Although the structural characteristics and polymer properties depend on the specific variety of silkworm, the silkworm variety is rarely considered in biomedical applications. Despite the diversity in the composition of these silks, these biomaterials tend to have similar functionality.

SF; Suitable features for biomedical applications

The use of biomaterials for scaffolding purposes is a fundamental component of TE efforts to replace injured tissue with functional reconstructed tissue. Ideal scaffolding biomaterials should support cellular adhesion and migration; promote cell-cell interaction, proliferation, and differentiation; be biocompatible; exhibit controlled biodegradation; match the growth rate of the newly formed tissue; and be processed such that it supports structural and morphological modifications suitable for the needs of the native tissue [39]. Numerous studies have demonstrated that SF is according to these requirements, moreover, SF possesses key features for OC tissue: mechanical elasticity and resistance.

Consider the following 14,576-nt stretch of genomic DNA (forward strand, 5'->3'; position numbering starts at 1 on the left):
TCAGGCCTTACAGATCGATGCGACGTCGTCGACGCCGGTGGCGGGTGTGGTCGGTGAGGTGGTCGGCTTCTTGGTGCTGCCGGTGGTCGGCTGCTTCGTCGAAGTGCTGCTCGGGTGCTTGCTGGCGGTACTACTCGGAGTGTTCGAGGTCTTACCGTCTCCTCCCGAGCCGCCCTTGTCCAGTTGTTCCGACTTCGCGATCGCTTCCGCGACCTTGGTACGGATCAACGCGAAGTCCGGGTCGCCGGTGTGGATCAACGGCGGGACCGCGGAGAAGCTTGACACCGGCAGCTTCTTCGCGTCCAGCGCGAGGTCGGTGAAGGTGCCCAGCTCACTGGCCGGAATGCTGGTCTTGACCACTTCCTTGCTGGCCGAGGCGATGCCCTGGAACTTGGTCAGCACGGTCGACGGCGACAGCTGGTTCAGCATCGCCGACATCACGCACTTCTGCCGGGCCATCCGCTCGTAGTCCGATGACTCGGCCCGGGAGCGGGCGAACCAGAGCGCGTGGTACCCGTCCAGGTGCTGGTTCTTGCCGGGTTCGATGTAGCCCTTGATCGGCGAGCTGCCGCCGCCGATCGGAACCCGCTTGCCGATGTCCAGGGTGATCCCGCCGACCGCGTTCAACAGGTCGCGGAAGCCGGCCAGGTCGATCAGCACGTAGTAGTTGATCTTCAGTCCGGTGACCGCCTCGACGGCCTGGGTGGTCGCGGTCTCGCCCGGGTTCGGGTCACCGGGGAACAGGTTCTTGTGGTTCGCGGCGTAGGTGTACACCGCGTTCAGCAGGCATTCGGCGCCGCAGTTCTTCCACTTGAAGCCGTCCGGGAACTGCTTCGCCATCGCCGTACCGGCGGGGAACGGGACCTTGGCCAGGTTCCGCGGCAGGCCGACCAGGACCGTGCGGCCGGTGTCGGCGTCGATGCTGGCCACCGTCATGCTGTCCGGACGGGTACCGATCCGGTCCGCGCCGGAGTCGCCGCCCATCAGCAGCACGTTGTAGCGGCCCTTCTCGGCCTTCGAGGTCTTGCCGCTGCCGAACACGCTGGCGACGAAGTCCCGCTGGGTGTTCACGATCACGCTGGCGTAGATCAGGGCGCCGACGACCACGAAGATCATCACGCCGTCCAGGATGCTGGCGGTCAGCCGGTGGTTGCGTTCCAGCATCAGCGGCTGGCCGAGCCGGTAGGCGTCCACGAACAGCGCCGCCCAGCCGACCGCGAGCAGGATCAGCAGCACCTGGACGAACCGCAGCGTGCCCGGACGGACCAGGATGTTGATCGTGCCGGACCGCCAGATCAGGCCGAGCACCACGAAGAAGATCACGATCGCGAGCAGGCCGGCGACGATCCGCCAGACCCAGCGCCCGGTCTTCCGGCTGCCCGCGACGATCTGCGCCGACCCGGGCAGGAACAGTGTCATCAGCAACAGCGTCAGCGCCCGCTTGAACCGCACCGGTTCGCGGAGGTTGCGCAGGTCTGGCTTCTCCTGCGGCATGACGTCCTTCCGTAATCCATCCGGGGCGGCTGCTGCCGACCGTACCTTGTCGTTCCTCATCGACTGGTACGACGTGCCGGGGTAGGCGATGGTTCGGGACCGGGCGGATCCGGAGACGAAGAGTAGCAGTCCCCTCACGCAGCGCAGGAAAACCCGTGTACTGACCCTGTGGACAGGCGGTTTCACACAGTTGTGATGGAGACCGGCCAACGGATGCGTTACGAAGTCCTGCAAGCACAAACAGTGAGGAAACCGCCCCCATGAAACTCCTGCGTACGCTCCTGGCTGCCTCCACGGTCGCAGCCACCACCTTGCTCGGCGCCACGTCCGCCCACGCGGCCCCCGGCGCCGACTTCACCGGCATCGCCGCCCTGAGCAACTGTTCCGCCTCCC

In 1993, the Food and Drug Administration (FDA) recognized SF as a biomaterial due to its prolific use in sutures. Two years later, SF was studied for the first time to test its adhesive and cellular growth capabilities by cultivating fibroblasts in matrices formed from the SF of B. mori [40]. Scaffolds fabricated from SF generally lack sericin; it tends to be discarded in biomedical uses because it may produce an allergic reaction [41,42]; however, recent studies have demonstrated it to be safe for biomedical uses [18,43], illustrating that it better promotes cellular adhesion than fibroin, among other superior qualities [44]. Additionally, Liu et al [45]. show that immunogenicity does not significantly differ between SFs and sericin.